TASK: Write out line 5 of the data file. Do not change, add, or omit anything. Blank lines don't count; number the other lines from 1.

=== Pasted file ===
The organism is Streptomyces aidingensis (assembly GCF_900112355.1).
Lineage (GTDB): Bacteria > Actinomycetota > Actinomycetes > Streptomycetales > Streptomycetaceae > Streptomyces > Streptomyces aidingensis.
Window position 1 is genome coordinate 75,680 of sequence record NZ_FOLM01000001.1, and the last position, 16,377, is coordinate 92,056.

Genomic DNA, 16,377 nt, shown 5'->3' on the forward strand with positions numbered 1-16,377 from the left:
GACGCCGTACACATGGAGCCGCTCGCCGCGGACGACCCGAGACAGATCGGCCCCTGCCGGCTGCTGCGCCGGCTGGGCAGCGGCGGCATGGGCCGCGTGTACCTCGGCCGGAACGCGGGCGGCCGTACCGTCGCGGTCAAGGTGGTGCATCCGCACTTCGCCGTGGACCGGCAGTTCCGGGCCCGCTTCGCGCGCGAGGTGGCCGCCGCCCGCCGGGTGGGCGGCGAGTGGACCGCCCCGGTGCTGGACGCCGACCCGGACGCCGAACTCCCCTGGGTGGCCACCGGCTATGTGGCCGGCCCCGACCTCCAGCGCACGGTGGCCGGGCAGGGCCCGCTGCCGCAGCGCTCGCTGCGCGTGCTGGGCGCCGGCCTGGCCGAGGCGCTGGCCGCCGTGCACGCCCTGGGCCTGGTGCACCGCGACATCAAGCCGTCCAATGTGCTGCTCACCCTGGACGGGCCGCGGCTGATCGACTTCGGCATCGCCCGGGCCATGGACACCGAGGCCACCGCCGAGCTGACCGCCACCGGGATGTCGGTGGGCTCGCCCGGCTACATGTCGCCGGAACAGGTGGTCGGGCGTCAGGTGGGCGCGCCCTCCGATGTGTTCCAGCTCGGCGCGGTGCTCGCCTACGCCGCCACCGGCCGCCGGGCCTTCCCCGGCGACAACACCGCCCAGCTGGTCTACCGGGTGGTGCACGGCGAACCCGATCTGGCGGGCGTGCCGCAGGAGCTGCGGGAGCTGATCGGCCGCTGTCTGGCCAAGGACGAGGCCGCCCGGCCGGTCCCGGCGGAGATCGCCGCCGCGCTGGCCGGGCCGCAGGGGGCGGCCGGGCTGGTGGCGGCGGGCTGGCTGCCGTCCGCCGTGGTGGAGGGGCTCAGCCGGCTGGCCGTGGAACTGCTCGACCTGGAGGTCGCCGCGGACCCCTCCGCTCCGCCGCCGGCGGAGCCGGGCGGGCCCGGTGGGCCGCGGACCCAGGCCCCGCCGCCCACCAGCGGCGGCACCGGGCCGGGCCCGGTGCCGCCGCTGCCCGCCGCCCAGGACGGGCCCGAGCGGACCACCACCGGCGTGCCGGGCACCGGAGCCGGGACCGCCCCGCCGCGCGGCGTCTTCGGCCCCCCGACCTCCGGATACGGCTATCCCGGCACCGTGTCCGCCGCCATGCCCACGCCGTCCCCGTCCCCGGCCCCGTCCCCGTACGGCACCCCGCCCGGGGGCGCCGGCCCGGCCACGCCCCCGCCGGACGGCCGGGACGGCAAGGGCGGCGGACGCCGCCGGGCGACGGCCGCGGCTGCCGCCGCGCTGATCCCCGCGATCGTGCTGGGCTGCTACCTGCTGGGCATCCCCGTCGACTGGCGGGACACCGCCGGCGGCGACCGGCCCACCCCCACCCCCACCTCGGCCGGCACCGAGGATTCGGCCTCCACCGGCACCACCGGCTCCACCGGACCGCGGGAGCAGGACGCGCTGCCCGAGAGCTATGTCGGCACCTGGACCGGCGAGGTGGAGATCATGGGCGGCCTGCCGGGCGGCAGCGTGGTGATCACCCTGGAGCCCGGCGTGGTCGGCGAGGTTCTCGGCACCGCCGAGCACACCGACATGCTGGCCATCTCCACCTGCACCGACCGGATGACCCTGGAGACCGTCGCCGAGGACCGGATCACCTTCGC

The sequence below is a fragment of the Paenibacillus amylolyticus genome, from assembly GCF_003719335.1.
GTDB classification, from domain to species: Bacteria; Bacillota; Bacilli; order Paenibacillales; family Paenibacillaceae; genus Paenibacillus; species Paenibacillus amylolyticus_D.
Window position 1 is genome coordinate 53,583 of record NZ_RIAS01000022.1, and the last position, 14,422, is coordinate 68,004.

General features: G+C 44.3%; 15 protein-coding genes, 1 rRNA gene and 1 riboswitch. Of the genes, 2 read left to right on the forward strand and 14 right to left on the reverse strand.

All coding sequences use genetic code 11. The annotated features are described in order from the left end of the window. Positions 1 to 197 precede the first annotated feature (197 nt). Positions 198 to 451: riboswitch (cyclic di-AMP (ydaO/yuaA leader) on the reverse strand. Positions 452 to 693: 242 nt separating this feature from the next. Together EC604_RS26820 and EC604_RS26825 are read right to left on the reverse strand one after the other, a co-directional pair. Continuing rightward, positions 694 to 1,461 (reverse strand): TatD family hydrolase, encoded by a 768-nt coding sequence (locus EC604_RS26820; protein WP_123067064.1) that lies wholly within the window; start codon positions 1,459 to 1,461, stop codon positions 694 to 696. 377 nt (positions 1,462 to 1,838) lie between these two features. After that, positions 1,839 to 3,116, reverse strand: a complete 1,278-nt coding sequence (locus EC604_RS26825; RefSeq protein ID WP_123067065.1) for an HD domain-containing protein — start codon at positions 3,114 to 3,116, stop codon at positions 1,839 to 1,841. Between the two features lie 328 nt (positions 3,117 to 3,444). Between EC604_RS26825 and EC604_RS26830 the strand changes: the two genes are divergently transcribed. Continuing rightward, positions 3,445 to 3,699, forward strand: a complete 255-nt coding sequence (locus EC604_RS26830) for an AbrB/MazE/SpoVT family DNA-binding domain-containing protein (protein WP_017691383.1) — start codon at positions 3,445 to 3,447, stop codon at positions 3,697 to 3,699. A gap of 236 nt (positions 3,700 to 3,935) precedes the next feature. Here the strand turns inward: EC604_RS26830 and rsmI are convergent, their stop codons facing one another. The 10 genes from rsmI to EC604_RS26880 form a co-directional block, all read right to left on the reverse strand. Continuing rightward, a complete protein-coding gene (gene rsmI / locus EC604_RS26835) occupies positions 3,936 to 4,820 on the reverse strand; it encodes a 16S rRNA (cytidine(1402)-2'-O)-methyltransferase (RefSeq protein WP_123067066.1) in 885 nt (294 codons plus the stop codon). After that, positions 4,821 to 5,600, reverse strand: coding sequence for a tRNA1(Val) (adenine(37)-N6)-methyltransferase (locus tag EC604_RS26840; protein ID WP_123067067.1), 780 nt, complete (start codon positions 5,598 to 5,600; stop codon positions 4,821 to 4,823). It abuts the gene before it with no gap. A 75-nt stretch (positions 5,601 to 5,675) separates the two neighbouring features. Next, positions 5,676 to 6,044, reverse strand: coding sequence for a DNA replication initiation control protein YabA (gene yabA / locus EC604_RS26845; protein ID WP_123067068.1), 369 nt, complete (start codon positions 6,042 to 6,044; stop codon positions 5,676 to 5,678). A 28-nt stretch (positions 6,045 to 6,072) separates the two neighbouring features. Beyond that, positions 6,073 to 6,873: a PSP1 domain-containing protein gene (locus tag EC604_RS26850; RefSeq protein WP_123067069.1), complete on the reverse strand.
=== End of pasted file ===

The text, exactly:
GACGCCGTACACATGGAGCCGCTCGCCGCGGACGACCCGAGACAGATCGGCCCCTGCCGGCTGCTGCGCCGGCTGGGCAGCGGCGGCATGGGCCGCGTGTACCTCGGCCGGAACGCGGGCGGCCGTACCGTCGCGGTCAAGGTGGTGCATCCGCACTTCGCCGTGGACCGGCAGTTCCGGGCCCGCTTCGCGCGCGAGGTGGCCGCCGCCCGCCGGGTGGGCGGCGAGTGGACCGCCCCGGTGCTGGACGCCGACCCGGACGCCGAACTCCCCTGGGTGGCCACCGGCTATGTGGCCGGCCCCGACCTCCAGCGCACGGTGGCCGGGCAGGGCCCGCTGCCGCAGCGCTCGCTGCGCGTGCTGGGCGCCGGCCTGGCCGAGGCGCTGGCCGCCGTGCACGCCCTGGGCCTGGTGCACCGCGACATCAAGCCGTCCAATGTGCTGCTCACCCTGGACGGGCCGCGGCTGATCGACTTCGGCATCGCCCGGGCCATGGACACCGAGGCCACCGCCGAGCTGACCGCCACCGGGATGTCGGTGGGCTCGCCCGGCTACATGTCGCCGGAACAGGTGGTCGGGCGTCAGGTGGGCGCGCCCTCCGATGTGTTCCAGCTCGGCGCGGTGCTCGCCTACGCCGCCACCGGCCGCCGGGCCTTCCCCGGCGACAACACCGCCCAGCTGGTCTACCGGGTGGTGCACGGCGAACCCGATCTGGCGGGCGTGCCGCAGGAGCTGCGGGAGCTGATCGGCCGCTGTCTGGCCAAGGACGAGGCCGCCCGGCCGGTCCCGGCGGAGATCGCCGCCGCGCTGGCCGGGCCGCAGGGGGCGGCCGGGCTGGTGGCGGCGGGCTGGCTGCCGTCCGCCGTGGTGGAGGGGCTCAGCCGGCTGGCCGTGGAACTGCTCGACCTGGAGGTCGCCGCGGACCCCTCCGCTCCGCCGCCGGCGGAGCCGGGCGGGCCCGGTGGGCCGCGGACCCAGGCCCCGCCGCCCACCAGCGGCGGCACCGGGCCGGGCCCGGTGCCGCCGCTGCCCGCCGCCCAGGACGGGCCCGAGCGGACCACCACCGGCGTGCCGGGCACCGGAGCCGGGACCGCCCCGCCGCGCGGCGTCTTCGGCCCCCCGACCTCCGGATACGGCTATCCCGGCACCGTGTCCGCCGCCATGCCCACGCCGTCCCCGTCCCCGGCCCCGTCCCCGTACGGCACCCCGCCCGGGGGCGCCGGCCCGGCCACGCCCCCGCCGGACGGCCGGGACGGCAAGGGCGGCGGACGCCGCCGGGCGACGGCCGCGGCTGCCGCCGCGCTGATCCCCGCGATCGTGCTGGGCTGCTACCTGCTGGGCATCCCCGTCGACTGGCGGGACACCGCCGGCGGCGACCGGCCCACCCCCACCCCCACCTCGGCCGGCACCGAGGATTCGGCCTCCACCGGCACCACCGGCTCCACCGGACCGCGGGAGCAGGACGCGCTGCCCGAGAGCTATGTCGGCACCTGGACCGGCGAGGTGGAGATCATGGGCGGCCTGCCGGGCGGCAGCGTGGTGATCACCCTGGAGCCCGGCGTGGTCGGCGAGGTTCTCGGCACCGCCGAGCACACCGACATGCTGGCCATCTCCACCTGCACCGACCGGATGACCCTGGAGACCGTCGCCGAGGACCGGATCACCTTCGC